Data sharing and reanalysis of randomized controlled trials in leading biomedical journals with a full data sharing policy: survey of studies published in The BMJ and PLOS MedicineBMJ 2018; 360 doi: https://doi.org/10.1136/bmj.k400 (Published 13 February 2018) Cite this as: BMJ 2018;360:k400
- Florian Naudet, postdoctoral fellow1,
- Charlotte Sakarovitch, senior statistician2,
- Perrine Janiaud, postdoctoral fellow1,
- Ioana Cristea, visiting scholar1 3,
- Daniele Fanelli, senior scientist1 4,
- David Moher, visiting scholar1 5,
- John P A Ioannidis, professor1 6
- 1Meta-Research Innovation Center at Stanford (METRICS), Stanford University, Stanford, California, USA
- 2Quantitative Sciences Unit, Division of Biomedical Informatics Research, Department of Medicine, Stanford University, Stanford, CA, USA
- 3Department of Clinical Psychology and Psychotherapy, Babes-Bolyai University, Romania
- 4Department of Methodology, London School of Economics and Political Science, UK
- 5Centre for Journalology, Clinical Epidemiology Program, Ottawa Hospital Research Institute, Ottawa, ON, Canada
- 6Departments of Medicine, of Health Research and Policy, of Biomedical Data Science, and of Statistics, Stanford University, Stanford, California, USA
- Correspondence to: J P A Ioannidis
- Accepted 8 January 2018
Objectives To explore the effectiveness of data sharing by randomized controlled trials (RCTs) in journals with a full data sharing policy and to describe potential difficulties encountered in the process of performing reanalyses of the primary outcomes.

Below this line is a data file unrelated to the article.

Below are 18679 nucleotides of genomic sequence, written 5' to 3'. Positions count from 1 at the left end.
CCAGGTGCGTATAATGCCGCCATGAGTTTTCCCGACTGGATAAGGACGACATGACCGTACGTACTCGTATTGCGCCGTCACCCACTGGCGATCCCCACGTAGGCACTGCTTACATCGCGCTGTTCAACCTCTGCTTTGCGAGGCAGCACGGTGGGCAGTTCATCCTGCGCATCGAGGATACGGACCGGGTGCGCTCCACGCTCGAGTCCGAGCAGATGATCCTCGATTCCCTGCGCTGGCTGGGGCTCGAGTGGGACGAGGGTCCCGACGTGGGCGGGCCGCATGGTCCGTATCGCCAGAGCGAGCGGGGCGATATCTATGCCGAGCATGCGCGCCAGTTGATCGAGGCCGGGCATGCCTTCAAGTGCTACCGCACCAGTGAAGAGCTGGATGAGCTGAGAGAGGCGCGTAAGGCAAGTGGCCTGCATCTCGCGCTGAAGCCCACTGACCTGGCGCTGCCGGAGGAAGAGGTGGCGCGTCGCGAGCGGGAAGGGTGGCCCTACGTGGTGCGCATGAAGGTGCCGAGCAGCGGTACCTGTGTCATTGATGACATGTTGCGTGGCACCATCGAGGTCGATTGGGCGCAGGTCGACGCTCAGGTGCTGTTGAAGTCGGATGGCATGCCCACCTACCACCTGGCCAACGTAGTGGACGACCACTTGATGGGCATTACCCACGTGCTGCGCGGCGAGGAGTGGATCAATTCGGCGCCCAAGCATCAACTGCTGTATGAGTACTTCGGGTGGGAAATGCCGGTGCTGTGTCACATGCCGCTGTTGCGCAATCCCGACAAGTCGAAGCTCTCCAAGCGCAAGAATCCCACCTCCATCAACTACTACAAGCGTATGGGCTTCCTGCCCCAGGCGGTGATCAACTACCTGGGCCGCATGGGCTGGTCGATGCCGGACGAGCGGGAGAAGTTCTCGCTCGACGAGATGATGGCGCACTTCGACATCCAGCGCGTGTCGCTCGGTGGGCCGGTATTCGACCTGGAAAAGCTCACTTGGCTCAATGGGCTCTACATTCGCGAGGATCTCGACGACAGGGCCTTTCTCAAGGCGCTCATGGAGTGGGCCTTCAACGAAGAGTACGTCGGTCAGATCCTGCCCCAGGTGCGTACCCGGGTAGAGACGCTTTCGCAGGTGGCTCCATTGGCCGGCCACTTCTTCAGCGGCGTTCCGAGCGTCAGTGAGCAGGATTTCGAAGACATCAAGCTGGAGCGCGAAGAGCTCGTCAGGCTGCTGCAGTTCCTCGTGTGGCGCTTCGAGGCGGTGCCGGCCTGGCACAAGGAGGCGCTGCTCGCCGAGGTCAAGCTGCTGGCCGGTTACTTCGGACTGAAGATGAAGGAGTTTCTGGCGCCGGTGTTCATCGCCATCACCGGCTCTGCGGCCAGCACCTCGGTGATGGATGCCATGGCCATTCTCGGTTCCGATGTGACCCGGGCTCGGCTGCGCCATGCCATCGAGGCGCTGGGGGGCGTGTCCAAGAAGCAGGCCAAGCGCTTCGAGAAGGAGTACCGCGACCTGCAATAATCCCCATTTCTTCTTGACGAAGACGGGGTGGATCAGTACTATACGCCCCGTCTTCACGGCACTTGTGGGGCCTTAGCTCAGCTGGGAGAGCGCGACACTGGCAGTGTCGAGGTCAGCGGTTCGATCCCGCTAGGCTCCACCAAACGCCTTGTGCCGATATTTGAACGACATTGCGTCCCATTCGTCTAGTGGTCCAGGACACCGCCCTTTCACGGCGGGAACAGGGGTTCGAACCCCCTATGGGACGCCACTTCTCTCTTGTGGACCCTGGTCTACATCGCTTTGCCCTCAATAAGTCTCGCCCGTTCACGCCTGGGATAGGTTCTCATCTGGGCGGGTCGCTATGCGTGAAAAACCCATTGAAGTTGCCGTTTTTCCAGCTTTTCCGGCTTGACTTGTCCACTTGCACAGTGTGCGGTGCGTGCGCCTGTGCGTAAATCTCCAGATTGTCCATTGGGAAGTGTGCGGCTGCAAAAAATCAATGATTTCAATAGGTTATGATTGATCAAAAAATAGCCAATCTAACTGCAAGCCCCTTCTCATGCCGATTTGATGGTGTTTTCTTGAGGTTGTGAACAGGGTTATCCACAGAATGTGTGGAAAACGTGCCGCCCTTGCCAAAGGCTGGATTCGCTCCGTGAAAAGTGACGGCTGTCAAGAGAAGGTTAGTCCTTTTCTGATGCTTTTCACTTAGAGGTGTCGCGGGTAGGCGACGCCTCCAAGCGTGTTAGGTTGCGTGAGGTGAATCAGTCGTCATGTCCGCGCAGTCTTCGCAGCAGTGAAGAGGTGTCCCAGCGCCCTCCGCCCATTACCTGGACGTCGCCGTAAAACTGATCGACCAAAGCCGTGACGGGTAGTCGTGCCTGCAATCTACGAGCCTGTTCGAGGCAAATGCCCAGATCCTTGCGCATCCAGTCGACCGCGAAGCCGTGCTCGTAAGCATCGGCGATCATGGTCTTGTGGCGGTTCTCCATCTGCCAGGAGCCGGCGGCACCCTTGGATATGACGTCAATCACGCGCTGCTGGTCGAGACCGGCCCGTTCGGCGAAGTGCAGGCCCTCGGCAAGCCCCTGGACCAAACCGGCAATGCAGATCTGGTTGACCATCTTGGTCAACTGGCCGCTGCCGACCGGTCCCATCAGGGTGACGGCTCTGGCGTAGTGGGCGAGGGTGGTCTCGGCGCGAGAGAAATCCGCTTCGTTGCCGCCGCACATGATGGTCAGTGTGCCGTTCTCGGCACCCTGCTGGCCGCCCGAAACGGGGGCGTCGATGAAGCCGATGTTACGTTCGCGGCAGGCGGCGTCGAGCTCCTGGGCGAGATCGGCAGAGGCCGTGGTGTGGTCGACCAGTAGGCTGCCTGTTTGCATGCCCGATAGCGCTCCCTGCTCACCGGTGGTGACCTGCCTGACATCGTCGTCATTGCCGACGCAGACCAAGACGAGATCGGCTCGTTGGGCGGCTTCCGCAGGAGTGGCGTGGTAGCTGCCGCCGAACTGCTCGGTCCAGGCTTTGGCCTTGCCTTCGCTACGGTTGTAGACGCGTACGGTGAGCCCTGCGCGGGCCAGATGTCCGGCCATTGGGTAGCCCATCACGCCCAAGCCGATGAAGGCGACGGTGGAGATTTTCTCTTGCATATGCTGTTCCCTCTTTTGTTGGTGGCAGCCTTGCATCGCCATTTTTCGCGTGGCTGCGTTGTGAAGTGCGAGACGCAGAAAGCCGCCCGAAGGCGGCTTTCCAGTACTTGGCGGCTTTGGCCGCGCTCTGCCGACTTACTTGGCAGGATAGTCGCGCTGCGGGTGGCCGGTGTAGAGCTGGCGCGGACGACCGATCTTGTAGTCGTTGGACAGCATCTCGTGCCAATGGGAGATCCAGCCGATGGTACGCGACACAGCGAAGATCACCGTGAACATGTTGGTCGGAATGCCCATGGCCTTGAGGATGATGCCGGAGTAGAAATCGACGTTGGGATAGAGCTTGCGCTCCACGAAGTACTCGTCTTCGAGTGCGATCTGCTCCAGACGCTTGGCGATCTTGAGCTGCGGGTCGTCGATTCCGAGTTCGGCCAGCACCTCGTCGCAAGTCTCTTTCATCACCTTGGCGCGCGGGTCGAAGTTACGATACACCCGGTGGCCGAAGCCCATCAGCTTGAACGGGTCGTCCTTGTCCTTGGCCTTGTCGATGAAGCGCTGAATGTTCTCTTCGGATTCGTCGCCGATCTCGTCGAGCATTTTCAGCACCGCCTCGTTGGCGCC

Design Survey of published RCTs.
Eligibility criteria RCTs that had been submitted and published by The BMJ and PLOS Medicine subsequent to the adoption of data sharing policies by these journals.
Main outcome measure The primary outcome was data availability, defined as the eventual receipt of complete data with clear labelling. Primary outcomes were reanalyzed to assess to what extent studies were reproduced. Difficulties encountered were described.
Results 37 RCTs (21 from The BMJ and 16 from PLOS Medicine) published between 2013 and 2016 met the eligibility criteria. 17/37 (46%, 95% confidence interval 30% to 62%) satisfied the definition of data availability and 14 of the 17 (82%, 59% to 94%) were fully reproduced on all their primary outcomes. Of the remaining RCTs, errors were identified in two but reached similar conclusions and one paper did not provide enough information in the Methods section to reproduce the analyses. Difficulties identified included problems in contacting corresponding authors and lack of resources on their behalf in preparing the datasets. In addition, there was a range of different data sharing practices across study groups.
Conclusions Data availability was not optimal in two journals with a strong policy for data sharing. When investigators shared data, most reanalyses largely reproduced the original results. Data sharing practices need to become more widespread and streamlined to allow meaningful reanalyses and reuse of data.